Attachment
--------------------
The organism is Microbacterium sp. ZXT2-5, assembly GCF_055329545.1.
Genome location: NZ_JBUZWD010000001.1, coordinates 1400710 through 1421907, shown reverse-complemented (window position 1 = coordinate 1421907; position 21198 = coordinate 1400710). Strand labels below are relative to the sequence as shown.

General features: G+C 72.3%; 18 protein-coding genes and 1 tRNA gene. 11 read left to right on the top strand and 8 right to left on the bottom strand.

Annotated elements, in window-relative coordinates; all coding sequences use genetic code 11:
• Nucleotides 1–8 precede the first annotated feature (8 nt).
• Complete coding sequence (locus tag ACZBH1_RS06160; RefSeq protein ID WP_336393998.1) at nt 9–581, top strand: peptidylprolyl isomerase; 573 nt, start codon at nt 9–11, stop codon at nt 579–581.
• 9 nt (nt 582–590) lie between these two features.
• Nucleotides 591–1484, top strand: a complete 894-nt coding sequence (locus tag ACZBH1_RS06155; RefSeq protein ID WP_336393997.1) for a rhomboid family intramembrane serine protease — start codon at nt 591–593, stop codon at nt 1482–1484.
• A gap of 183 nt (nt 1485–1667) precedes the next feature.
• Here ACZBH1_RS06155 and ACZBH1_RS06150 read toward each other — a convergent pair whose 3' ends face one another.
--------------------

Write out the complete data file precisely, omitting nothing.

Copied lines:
The organism is Microbacterium sp. ZXT2-5, assembly GCF_055329545.1.
Genome location: NZ_JBUZWD010000001.1, coordinates 1400710 through 1421907, shown reverse-complemented (window position 1 = coordinate 1421907; position 21198 = coordinate 1400710). Strand labels below are relative to the sequence as shown.

General features: G+C 72.3%; 18 protein-coding genes and 1 tRNA gene. 11 read left to right on the top strand and 8 right to left on the bottom strand.

Annotated elements, in window-relative coordinates; all coding sequences use genetic code 11:
• Nucleotides 1–8 precede the first annotated feature (8 nt).
• Complete coding sequence (locus tag ACZBH1_RS06160; RefSeq protein ID WP_336393998.1) at nt 9–581, top strand: peptidylprolyl isomerase; 573 nt, start codon at nt 9–11, stop codon at nt 579–581.
• 9 nt (nt 582–590) lie between these two features.
• Nucleotides 591–1484, top strand: a complete 894-nt coding sequence (locus tag ACZBH1_RS06155; RefSeq protein ID WP_336393997.1) for a rhomboid family intramembrane serine protease — start codon at nt 591–593, stop codon at nt 1482–1484.
• A gap of 183 nt (nt 1485–1667) precedes the next feature.
• Here ACZBH1_RS06155 and ACZBH1_RS06150 read toward each other — a convergent pair whose 3' ends face one another.